Our Great Physician (Augustine, Rutherford, Hodge)

Quaint Sermons of Samuel Rutherford
Rutherford

One theme in Scripture that beautifully describes our Lord is the fact that he is the great physician. In Exodus 15 Yahweh is called the healer. The Psalms talk about God binding up the brokenhearted while Isaiah says that the Messiah heals us by his wounds. Jesus himself said that the sick are people who need a physician. He brings healing, wholeness, and health to our souls by his atoning work on the cross for us. It also has much to do with the free offer of the gospel. Here are some comments on this theme from some Christian theologians from the past:

Have mercy on me, O Lord! Alas for me! Behold, I do not hide my wounds: Thou art the Physician, I am a sick man; Thou art merciful, I am a miserable man. (Augustine, Confessions)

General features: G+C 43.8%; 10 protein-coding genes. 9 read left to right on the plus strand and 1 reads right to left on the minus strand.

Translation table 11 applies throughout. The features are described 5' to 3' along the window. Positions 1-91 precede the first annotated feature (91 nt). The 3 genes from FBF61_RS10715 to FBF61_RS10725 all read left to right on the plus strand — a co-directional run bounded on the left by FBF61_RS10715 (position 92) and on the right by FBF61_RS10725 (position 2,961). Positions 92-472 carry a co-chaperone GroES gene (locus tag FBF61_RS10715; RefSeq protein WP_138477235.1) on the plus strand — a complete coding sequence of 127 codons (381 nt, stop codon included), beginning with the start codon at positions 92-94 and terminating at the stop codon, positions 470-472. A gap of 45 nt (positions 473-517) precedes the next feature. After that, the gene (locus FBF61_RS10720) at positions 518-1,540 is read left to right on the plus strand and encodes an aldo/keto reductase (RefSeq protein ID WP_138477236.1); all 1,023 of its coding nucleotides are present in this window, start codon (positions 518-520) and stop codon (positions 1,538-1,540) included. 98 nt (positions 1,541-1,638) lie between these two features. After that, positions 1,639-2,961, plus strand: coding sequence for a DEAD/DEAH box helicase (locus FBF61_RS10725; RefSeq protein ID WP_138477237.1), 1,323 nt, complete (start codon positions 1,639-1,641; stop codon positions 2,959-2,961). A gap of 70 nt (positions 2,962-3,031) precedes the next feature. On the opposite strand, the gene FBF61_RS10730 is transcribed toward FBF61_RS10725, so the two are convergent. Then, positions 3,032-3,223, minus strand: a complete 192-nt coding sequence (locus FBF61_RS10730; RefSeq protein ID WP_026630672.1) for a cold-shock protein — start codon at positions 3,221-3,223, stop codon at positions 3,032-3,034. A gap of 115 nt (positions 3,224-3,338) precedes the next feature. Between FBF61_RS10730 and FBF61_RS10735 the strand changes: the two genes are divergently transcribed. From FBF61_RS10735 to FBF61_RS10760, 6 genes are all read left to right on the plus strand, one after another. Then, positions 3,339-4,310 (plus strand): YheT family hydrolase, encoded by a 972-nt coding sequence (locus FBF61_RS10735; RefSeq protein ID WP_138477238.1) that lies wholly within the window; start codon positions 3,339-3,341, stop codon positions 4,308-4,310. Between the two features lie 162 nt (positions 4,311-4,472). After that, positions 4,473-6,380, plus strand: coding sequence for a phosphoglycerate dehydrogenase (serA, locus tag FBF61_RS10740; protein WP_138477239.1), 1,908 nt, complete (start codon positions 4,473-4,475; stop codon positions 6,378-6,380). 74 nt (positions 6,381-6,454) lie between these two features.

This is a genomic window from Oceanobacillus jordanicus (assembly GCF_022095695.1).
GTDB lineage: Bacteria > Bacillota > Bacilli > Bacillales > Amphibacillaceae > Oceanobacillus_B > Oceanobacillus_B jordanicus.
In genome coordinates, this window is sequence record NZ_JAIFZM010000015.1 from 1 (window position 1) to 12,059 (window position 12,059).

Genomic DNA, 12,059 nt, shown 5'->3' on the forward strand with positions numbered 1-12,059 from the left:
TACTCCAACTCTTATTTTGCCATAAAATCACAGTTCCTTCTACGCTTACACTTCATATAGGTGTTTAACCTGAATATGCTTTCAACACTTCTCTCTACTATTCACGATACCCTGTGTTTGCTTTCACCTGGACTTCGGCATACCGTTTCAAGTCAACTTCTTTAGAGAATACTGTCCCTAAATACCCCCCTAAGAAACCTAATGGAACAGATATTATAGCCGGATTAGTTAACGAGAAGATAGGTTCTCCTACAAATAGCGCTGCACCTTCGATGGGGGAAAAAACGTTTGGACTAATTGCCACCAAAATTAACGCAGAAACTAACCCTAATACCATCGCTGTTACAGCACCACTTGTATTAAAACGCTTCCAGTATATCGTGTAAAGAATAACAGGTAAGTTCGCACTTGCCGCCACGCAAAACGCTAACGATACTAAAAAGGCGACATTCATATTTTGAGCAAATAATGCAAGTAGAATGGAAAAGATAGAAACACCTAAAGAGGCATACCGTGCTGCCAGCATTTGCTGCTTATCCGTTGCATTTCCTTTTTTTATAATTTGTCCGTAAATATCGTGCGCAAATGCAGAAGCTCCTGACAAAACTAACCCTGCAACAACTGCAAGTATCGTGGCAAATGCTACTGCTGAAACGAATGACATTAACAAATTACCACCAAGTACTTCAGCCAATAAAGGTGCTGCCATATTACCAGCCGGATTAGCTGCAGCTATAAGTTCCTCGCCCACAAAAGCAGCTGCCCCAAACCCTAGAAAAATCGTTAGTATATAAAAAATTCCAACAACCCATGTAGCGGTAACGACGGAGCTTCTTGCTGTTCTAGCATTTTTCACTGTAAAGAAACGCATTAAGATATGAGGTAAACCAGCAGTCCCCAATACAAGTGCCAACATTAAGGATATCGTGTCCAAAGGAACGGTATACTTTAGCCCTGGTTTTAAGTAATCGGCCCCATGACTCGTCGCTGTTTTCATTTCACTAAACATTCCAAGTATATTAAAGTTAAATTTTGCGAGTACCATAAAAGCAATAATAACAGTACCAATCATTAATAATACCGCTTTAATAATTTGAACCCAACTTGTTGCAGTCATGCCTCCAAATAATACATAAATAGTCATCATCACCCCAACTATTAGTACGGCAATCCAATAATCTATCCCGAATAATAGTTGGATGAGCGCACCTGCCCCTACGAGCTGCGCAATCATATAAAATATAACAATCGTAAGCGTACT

Lord ready to forgive all such as come to Him in humility, He is a physician who will take sick folks in hand to heal them who have no money to give for their cure. He is indeed the poor man’s physician. He seeks no more of us, but only to tell Him that we are sick.

Samuel Rutherford, Quaint Sermons of Samuel Rutherford (London: Hodder and Stoughton, 1885), 335.

Christ is not only the only physician, and one able to heal with certainty all our maladies, but he is accessible to every one and at all times. It is not any one form of spiritual disease, or any one degree of it, but all forms and all degrees. Any one in the last stage of spiritual death may come to him with the certainty of being received and cured. He demands no conditions. He asks no terms. He requires no preparation, and will receive no recompense.

Charles Hodge, Princeton Sermons (London; Edinburgh; New York: Thomas Nelson and Sons, 1879), 58.

Shane Lems
Covenant Presbyterian Church (OPC)
Hammond, WI, 54015